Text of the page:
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The 'Swiss Orpheus' - Ludwig Sennfl

Quotations from the text
Opening words of the book...................

This is not a book only about one man and his music. It is about the whole social, religious, political and musical life in one area of Germany that made it possible for one man to produce the music that he did.

 

 

Extract from Chapter 12

Apart from being, I suspect, a crucial part of Sennfl’s early musical education (see Chapter 1 on Hofhaimer’s training) he appeared to use the polyphonic lied rather like the chorus in a Greek play, to comment on things happening in his world, to complain about situations, and to tell parts of his own life story. Certainly he uses songwriting both to celebrate his loves and successes and to drown his sorrows, thus encompassing the whole of the spectrum of human life through his music.

Extract from Chapter 5

Sennfl was back in Vienna in 1513 and became musicus intonator for the Kapelle. Around this time he began to be involved with a group of humanists which included Petrus Tritonius (c1485-1525), Joachim Vadian (1484-1551) and Simon Minervius (1500-1573) to discuss among other things classical poetry and metre. This was a powerful and influential group of Viennese scholars whose fame was wide-ranging. Probably as a hangover from medieval thought composers were often linked with learned men as music was associated with science and mathematics, whereas musical performers were more associated with entertainment such as fools and players (Paul Hofhaimer’s general celebrity status, due to his musical prowess must have been fairly unusual, although excellence in a musical field seemed to be quite common in some areas of Germany at this time).  However, thus it was that Sennfl’s fame must have been spread throughout Germany by being associated with classicists, scholars and theorists.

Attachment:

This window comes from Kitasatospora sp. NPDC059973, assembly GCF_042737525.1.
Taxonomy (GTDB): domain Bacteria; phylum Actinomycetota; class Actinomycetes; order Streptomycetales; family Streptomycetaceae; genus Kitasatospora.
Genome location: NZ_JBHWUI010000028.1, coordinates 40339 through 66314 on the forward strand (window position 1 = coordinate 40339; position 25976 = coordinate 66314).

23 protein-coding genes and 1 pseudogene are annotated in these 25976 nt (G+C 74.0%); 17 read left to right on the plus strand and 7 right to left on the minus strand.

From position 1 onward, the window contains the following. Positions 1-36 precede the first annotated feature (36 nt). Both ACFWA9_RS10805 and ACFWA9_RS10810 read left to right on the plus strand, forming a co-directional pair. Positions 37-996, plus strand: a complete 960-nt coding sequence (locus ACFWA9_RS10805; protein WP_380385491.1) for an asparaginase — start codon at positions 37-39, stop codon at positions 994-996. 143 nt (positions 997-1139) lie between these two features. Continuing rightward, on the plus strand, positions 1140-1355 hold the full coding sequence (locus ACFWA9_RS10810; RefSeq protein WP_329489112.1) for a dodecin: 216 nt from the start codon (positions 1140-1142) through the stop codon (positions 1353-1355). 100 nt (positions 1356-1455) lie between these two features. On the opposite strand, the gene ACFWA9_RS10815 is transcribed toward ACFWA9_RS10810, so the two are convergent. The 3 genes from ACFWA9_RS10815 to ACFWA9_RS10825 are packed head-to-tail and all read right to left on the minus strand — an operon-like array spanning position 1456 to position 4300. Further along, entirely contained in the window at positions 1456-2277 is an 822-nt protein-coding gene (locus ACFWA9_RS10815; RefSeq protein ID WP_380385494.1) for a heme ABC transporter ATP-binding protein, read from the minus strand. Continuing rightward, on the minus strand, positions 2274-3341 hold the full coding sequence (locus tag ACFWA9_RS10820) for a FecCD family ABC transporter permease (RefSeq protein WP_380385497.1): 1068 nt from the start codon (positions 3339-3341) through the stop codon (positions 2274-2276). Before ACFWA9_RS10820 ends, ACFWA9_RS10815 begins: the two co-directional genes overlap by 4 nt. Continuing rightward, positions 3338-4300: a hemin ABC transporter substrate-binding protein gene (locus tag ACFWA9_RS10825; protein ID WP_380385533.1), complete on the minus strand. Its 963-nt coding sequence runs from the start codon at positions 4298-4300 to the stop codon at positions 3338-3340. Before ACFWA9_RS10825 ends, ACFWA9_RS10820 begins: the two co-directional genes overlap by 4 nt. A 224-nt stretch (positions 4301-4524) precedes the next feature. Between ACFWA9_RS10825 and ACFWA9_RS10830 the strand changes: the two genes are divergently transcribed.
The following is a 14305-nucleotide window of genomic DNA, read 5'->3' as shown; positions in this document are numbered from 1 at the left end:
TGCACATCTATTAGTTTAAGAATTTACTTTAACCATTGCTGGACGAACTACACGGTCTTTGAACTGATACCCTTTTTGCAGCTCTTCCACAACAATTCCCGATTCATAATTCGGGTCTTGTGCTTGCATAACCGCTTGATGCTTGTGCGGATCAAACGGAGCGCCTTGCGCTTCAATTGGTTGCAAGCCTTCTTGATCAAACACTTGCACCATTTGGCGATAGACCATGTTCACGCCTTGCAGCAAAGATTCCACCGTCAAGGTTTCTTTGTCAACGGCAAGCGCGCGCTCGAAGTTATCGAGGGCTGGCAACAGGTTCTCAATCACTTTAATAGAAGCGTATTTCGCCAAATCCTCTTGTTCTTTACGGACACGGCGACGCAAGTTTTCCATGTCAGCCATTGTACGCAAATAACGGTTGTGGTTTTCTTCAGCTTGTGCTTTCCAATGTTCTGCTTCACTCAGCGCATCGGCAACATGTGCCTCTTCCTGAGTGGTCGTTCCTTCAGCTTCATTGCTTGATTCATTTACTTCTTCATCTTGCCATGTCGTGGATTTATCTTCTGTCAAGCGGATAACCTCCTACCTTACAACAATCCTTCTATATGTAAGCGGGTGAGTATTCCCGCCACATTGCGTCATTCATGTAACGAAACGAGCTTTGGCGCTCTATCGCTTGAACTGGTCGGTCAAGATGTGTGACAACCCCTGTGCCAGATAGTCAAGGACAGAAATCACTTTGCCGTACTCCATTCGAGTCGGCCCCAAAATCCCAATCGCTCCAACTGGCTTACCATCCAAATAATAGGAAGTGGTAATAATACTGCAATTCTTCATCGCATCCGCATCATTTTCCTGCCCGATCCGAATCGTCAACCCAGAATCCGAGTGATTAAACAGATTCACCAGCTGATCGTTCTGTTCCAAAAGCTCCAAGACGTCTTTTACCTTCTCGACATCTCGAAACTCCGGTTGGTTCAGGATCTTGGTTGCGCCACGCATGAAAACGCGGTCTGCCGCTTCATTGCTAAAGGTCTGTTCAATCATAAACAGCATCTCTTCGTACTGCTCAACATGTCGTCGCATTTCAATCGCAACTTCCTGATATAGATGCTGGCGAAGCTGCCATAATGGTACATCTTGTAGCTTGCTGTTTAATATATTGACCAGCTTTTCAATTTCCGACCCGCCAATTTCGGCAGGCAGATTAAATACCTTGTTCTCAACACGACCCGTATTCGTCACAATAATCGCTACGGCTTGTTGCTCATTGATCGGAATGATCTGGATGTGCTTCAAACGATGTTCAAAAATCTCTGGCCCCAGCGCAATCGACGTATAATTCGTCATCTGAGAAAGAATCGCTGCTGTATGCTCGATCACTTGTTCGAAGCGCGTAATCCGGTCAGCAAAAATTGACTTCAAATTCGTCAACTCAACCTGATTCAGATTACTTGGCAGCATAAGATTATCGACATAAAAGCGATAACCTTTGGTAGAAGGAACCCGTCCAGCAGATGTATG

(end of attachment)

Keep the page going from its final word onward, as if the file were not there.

Extract from Chapter 9

A week later Dr Apel revealed in a letter to Albrecht the nature of the gift Sennfl was to receive, and he also comments about the difficulty of sending things so far away:

 

Most merciful Lord and Master.  When I had already sealed the other letter to your grace, this letter from Ludwig Senfl Schweitzer reached me, which I herewith also send to you.  And this is the state of affairs.  The drinking cups, covered with gold and bearing both princely coats of arms, have been made and are still here in Nürmberg, with Hieronymus Baumgartner, one of my masters.  He has seen to it that Schweitzer received the 50 fl, and so far I have not found a reliable driver, to whom the gem might be entrusted. 

 
Quotations from the text